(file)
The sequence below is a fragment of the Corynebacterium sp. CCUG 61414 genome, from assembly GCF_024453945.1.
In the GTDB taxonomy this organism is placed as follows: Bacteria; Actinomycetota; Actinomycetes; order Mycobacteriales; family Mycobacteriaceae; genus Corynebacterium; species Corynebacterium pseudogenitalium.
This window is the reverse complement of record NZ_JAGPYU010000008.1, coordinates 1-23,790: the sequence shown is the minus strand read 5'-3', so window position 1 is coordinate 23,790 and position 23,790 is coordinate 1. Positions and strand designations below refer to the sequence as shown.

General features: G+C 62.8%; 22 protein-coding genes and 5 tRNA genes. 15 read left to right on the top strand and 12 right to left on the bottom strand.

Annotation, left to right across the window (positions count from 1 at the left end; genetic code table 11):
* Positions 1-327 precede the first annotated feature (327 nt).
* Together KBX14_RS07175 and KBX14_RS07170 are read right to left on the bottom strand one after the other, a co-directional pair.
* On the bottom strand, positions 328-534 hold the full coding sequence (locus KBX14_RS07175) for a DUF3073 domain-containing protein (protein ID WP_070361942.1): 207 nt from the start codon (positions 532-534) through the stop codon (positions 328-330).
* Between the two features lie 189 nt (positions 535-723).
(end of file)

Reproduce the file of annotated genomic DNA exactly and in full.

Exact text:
The sequence below is a fragment of the Corynebacterium sp. CCUG 61414 genome, from assembly GCF_024453945.1.
In the GTDB taxonomy this organism is placed as follows: Bacteria; Actinomycetota; Actinomycetes; order Mycobacteriales; family Mycobacteriaceae; genus Corynebacterium; species Corynebacterium pseudogenitalium.
This window is the reverse complement of record NZ_JAGPYU010000008.1, coordinates 1-23,790: the sequence shown is the minus strand read 5'-3', so window position 1 is coordinate 23,790 and position 23,790 is coordinate 1. Positions and strand designations below refer to the sequence as shown.

General features: G+C 62.8%; 22 protein-coding genes and 5 tRNA genes. 15 read left to right on the top strand and 12 right to left on the bottom strand.

Annotation, left to right across the window (positions count from 1 at the left end; genetic code table 11):
* Positions 1-327 precede the first annotated feature (327 nt).
* Together KBX14_RS07175 and KBX14_RS07170 are read right to left on the bottom strand one after the other, a co-directional pair.
* On the bottom strand, positions 328-534 hold the full coding sequence (locus KBX14_RS07175) for a DUF3073 domain-containing protein (protein ID WP_070361942.1): 207 nt from the start codon (positions 532-534) through the stop codon (positions 328-330).
* Between the two features lie 189 nt (positions 535-723).